Copenhagen — It was a cold, gray, and dispiriting day here. From morning on, it became increasingly clear that while the major emitting nations (the U.S., China, Europe, Indonesia, Brazil, South Africa, India, Japan, and South Korea) share a common commitment to reducing their greenhouse pollution and to doing it aggressively, if not yet adequately, the UNFCCC’s 15th Council of the Parties was unlikely to yield an agreement that reflected those commitments and aspirations. Indeed, at times it seemed that a lethal brew might prevent any agreement at all. The ingredients in that brew included the weak hand dealt to President Obama by obstructionism in the U.S. Senate, the highly compressed timetable between Obama’s inauguration and this conference, and, finally, a profound and historic distrust between the developing economic powerhouses like China and Brazil, the least-developed countries in Africa and elsewhere that are still mired in poverty and subsistence agriculture, and the industrial world.
This was all complicated by the overly cumbersome and undemocratic ground rules of UN treaty conferences, under which a single country can not only choose not to join a treaty itself — only fair — but can also prevent the rest of the world from setting up a treaty for those that are willing to join. So all day there was speculation that spoilers like Venezuela or the Sudan might block any action at all. And it was clear that China and the U.S. were having a hard time resolving the issue of what they each meant by “transparency” in monitoring adherence to emission-reduction commitments. President Obama addressed the convention, but he seemed tired and tense after several hours of unsatisfactory conversations with individual nations, and his speech did not go over well. So things looked bleak.
Then, at about 9:15, deep into the Danish winter night, sunshine began seeping out. Yes, the official political statement coming out of COP15 is relatively weak and incomplete — more of a commitment to keep talking than a real agreement. But by sidestepping the cumbersome COP process, four nations — the U.S., China, India, and Brazil — came up with a four-part deal:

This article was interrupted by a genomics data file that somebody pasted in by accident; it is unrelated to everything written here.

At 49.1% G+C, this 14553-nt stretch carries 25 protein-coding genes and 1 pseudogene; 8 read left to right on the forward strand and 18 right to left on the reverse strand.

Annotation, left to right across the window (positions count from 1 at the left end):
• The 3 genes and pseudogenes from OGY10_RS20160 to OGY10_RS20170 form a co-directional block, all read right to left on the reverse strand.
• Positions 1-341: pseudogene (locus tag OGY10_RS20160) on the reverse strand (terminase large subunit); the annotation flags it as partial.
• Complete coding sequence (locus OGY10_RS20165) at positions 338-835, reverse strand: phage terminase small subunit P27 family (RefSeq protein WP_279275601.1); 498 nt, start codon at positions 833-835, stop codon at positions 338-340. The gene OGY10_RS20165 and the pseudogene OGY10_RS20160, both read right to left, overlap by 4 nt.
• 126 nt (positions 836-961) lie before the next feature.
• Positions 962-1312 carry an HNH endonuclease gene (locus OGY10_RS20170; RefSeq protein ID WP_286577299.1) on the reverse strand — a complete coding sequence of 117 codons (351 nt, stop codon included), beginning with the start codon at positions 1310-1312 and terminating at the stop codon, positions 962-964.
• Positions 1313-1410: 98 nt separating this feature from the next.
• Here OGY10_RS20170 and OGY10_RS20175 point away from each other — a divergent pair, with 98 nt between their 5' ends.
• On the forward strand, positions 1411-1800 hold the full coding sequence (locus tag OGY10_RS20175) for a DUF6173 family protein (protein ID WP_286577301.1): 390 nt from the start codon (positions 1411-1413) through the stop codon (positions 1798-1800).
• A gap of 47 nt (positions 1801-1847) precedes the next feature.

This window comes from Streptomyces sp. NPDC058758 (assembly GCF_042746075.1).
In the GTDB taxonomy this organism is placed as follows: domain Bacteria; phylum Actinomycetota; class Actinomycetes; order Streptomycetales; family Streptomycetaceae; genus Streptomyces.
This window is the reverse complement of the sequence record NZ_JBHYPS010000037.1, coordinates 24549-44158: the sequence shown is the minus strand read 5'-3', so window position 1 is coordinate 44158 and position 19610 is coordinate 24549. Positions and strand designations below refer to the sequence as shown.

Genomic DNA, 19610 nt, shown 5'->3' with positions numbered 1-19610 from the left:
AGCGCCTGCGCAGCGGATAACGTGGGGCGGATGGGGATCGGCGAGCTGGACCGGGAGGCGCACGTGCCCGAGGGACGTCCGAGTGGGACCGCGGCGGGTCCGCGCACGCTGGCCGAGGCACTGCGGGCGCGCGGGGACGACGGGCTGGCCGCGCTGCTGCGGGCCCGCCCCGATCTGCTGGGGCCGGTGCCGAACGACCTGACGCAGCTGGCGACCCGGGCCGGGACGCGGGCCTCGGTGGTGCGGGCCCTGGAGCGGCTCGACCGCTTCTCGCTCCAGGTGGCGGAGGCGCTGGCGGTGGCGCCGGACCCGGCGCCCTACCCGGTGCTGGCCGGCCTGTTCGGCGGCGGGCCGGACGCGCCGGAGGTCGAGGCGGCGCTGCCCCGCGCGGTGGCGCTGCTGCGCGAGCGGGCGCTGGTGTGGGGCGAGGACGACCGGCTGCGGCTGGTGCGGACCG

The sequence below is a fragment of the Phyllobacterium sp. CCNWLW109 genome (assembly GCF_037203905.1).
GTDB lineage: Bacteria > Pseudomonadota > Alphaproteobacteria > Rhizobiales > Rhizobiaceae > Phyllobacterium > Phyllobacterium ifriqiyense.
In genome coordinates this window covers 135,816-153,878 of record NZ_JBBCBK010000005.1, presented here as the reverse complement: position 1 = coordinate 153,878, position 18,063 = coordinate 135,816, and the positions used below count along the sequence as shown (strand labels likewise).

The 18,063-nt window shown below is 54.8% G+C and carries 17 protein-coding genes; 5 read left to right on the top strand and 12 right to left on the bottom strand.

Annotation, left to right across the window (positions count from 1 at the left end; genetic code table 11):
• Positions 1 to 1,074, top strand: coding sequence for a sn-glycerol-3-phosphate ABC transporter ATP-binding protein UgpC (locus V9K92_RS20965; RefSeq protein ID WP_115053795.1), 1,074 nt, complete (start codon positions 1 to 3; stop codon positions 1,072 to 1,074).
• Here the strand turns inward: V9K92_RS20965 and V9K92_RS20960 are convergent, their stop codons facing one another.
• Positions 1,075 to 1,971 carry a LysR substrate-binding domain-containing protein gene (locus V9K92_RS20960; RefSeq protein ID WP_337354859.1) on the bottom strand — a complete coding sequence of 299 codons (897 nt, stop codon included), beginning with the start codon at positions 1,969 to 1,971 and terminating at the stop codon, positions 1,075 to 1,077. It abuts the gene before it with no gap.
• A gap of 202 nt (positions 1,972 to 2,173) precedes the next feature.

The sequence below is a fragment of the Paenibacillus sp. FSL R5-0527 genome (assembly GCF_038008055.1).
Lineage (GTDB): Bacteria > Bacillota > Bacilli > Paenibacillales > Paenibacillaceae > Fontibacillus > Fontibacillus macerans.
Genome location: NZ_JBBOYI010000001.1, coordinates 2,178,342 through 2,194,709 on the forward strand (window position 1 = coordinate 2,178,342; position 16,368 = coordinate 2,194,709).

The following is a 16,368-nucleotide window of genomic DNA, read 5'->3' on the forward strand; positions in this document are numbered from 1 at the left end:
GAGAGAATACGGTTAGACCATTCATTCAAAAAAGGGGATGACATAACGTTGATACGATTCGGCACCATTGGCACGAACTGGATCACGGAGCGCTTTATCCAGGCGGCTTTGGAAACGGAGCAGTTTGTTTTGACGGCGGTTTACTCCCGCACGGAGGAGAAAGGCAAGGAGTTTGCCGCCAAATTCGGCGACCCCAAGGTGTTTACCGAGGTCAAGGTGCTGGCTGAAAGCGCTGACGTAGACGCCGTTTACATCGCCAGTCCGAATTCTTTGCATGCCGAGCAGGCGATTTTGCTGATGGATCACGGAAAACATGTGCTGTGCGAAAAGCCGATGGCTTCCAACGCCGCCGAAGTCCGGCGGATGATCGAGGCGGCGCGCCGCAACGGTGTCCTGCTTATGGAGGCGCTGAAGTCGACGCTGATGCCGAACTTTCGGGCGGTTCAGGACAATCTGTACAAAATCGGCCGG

“Developed and developing countries have now agreed to listing their national actions and com龙凤网
This means that each of these nations has now taken its individual pollution-reduction commitment from Bali and made it part of a new four-way agreement. Although President Obama did not say so, this could serve as a basis for other nations to join in — or even trump, if Europe and South Africa were to choose more-ambitious goals. This deal is still not nearly enough, even for these four countries, but it is a major step forward. And perhaps most importantly, it puts to rest the claim that China and India would never join, nor be held accountable for, an international accord — the core argument that has held back Congressional action on U.S. clean-energy legislation.
President Obama did not do this alone. China, I’m convinced, came to Copenhagen wanting a deal but also wanting a larger role in shaping that deal — a desire that this four-party agreement nicely addresses. France and Ethiopia helped break the bitter deadlock over finance by putting together the first North-South agreement on that topic — one that the Obama administration’s finance proposal tracked in important ways. And, perhaps most significantly, countries such as India, South Korea, South Africa, and Indonesia made historic reversals of their traditional refusal to acknowledge that business-as-usual is no longer good business.
We’re now left with a three-fold challenge: pass energy and climate legislation that will enable the U.S. to keep its part of the four-part agree龙凤网站419